Volcano jitters spook Bali tourism

PHUKET, 7 February 2018: China jitters and buzz-killing travel advisories can alter hotel trading to boom, bust and boom yet again, says the latest report on Bali’s tourism.

The year 2017 was the best of times and the worst of times for Indonesia’s tourism icon Bali, according to the newly released Bali Hotel and Hotel Residences Market Report by leading consulting firms Horwath HTL and C9 Hotelworks.

For the first nine months of the year, the report says market demand climbed only to be undermined by global news headlines over Mount Agung’s volcanic activity in October, which in turn resulted in massive hotel cancellations.

As Bali sets a course to recover this year, the underlying story is not just about how big events can create enormous trading volatility in tourism markets.

Last year, both Bali and Thailand’s Phuket saw mainland China become their top source of international business. Between January to September, China visitors to Bali rose by a stunning 59% in year-on-year growth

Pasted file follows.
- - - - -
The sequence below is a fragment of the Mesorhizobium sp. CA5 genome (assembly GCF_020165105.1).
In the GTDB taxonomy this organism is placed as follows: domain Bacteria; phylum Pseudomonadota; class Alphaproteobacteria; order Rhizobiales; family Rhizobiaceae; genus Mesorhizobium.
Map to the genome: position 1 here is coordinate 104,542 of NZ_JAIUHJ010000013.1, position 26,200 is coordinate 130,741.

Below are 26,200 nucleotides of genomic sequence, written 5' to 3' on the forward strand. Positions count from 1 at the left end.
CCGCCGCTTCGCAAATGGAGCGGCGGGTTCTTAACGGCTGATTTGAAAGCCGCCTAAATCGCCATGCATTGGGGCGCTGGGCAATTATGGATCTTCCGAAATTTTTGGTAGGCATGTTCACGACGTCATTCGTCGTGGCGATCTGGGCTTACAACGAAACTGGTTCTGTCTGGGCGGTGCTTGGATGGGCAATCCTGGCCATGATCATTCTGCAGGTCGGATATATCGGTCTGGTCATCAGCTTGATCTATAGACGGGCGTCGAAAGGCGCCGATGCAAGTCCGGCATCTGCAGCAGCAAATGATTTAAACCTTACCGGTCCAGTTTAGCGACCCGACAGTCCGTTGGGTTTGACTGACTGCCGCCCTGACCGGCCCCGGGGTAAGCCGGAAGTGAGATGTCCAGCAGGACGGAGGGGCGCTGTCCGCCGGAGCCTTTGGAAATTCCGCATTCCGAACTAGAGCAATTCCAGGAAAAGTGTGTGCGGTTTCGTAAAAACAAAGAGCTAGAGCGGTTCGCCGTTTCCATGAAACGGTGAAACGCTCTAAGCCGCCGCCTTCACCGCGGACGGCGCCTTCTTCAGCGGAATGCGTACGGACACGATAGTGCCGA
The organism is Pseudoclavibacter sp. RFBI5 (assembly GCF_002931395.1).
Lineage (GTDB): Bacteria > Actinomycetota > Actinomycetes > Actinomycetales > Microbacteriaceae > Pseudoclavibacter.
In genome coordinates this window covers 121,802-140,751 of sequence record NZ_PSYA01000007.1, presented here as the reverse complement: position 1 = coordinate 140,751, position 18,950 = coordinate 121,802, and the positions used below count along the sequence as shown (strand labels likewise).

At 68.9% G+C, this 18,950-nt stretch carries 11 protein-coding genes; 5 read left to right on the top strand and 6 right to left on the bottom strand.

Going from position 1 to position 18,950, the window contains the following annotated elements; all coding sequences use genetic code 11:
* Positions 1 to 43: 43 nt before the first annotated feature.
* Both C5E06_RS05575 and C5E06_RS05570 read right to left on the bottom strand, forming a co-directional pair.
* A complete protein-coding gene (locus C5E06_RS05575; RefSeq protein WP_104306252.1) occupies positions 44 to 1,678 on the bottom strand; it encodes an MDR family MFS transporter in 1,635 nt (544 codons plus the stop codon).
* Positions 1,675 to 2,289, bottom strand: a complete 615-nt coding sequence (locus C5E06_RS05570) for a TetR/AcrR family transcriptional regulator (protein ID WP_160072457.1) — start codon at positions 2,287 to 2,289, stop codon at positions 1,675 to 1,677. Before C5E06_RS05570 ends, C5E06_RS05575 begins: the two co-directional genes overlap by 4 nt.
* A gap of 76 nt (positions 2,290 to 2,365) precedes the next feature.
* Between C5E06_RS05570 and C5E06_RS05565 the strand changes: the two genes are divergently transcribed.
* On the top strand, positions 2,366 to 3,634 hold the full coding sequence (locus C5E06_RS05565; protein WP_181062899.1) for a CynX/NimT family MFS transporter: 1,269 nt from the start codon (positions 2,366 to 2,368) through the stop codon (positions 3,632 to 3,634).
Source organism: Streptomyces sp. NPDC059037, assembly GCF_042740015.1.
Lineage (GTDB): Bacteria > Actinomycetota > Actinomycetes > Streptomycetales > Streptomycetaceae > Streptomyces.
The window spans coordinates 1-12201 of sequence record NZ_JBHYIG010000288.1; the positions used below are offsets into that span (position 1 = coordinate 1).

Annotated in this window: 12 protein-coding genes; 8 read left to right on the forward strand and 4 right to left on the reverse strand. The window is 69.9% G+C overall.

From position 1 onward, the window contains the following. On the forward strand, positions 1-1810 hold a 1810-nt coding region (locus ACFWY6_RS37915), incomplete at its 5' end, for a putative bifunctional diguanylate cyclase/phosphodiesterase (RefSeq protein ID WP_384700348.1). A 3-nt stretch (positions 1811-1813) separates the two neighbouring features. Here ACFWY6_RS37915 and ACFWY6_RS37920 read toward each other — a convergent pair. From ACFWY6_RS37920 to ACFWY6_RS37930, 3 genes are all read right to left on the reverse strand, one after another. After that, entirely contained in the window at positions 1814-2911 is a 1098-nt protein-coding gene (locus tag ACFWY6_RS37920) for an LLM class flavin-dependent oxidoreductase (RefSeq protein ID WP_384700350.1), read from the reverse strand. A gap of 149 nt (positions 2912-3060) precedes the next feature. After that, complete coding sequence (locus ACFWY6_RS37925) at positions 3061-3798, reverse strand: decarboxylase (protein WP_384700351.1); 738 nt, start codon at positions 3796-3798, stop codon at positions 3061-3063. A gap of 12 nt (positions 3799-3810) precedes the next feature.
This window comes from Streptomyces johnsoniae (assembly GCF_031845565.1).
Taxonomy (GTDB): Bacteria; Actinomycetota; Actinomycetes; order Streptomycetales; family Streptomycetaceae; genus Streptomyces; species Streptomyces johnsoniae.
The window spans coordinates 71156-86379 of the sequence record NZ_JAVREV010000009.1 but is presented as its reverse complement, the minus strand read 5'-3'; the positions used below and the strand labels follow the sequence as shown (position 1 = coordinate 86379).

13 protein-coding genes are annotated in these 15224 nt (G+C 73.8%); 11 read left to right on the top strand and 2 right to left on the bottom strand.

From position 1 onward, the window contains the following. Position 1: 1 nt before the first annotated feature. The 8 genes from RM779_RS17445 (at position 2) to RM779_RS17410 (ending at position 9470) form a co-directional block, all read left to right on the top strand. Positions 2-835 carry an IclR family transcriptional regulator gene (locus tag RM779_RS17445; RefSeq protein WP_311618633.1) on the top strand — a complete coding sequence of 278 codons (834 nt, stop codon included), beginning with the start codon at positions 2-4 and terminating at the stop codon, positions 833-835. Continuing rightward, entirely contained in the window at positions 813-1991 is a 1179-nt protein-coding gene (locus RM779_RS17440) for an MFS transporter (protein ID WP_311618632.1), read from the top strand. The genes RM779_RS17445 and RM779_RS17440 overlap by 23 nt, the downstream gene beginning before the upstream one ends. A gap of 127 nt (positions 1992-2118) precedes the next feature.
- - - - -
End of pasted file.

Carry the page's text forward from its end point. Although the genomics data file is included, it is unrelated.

In a reversal of fortune looking at the pre-volcano period the legacy Australia market declined, while on the other side of the board India shot up by 54%, the UK with 17% and Japan tallied up at 14%.

Talking about the crisis Horwath’s Indonesia-based Director Matt Gebbie said “the over-reliance on one-trick ponies, in this case Australian and Chinese segments, went from boom to bust after the volcanic media-frenzy created a travel advisory by Australia.

“It triggered cancellation of travel insurance and ensuring flood of lost business. This was compounded when China shut down flights to Bali, thereby killing off the fatted calf.”

Focusing on the current performance, C9 Hotelworks’ managing director, Bill Barnett notes: “The island is regaining momentum and trading by the second quarter of this year is clearly showing signs of widespread stability. Bali’s core domestic segment represents its most important source of business and numbers are up. The buzz killer of travel advisories remains inherent across the globe and the time between big events and recovery is increasingly become shorter and shorter.”

Summing up the future for Bali, the reality is that life under the volcano is the ‘new normal’. With over 12,000 new hotel rooms under development across the Island of the Gods, the ongoing rush of business from volume markets remains the rule rather than the exception here and in Southeast Asia’s other stressed out resort destinations, the report concludes.

To download the Bali Hotel and Hotel Residences Market Report https://www.c9hotelworks.com/downloads/bali-hotel-hotel-residences-2018-01.pdf